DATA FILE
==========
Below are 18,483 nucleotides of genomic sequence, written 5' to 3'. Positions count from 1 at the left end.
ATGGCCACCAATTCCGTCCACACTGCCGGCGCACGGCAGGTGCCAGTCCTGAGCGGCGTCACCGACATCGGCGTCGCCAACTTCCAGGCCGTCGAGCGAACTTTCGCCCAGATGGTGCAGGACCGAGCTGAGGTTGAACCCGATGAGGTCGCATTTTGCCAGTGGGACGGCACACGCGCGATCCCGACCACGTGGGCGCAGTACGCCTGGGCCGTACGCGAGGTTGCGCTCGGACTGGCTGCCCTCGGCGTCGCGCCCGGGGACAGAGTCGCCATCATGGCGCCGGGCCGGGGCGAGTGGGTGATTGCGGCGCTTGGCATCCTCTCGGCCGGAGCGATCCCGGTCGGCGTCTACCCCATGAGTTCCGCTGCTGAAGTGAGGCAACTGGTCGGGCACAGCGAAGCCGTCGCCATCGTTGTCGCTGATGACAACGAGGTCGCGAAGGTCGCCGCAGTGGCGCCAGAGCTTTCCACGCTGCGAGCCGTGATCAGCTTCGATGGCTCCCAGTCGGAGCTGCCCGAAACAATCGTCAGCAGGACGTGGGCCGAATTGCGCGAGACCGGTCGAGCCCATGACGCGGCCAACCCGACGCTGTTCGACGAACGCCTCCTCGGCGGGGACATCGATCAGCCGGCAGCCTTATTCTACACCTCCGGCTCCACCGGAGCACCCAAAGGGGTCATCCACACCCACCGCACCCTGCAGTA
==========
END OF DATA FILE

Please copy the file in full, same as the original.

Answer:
Below are 18,483 nucleotides of genomic sequence, written 5' to 3'. Positions count from 1 at the left end.
ATGGCCACCAATTCCGTCCACACTGCCGGCGCACGGCAGGTGCCAGTCCTGAGCGGCGTCACCGACATCGGCGTCGCCAACTTCCAGGCCGTCGAGCGAACTTTCGCCCAGATGGTGCAGGACCGAGCTGAGGTTGAACCCGATGAGGTCGCATTTTGCCAGTGGGACGGCACACGCGCGATCCCGACCACGTGGGCGCAGTACGCCTGGGCCGTACGCGAGGTTGCGCTCGGACTGGCTGCCCTCGGCGTCGCGCCCGGGGACAGAGTCGCCATCATGGCGCCGGGCCGGGGCGAGTGGGTGATTGCGGCGCTTGGCATCCTCTCGGCCGGAGCGATCCCGGTCGGCGTCTACCCCATGAGTTCCGCTGCTGAAGTGAGGCAACTGGTCGGGCACAGCGAAGCCGTCGCCATCGTTGTCGCTGATGACAACGAGGTCGCGAAGGTCGCCGCAGTGGCGCCAGAGCTTTCCACGCTGCGAGCCGTGATCAGCTTCGATGGCTCCCAGTCGGAGCTGCCCGAAACAATCGTCAGCAGGACGTGGGCCGAATTGCGCGAGACCGGTCGAGCCCATGACGCGGCCAACCCGACGCTGTTCGACGAACGCCTCCTCGGCGGGGACATCGATCAGCCGGCAGCCTTATTCTACACCTCCGGCTCCACCGGAGCACCCAAAGGGGTCATCCACACCCACCGCACCCTGCAGTA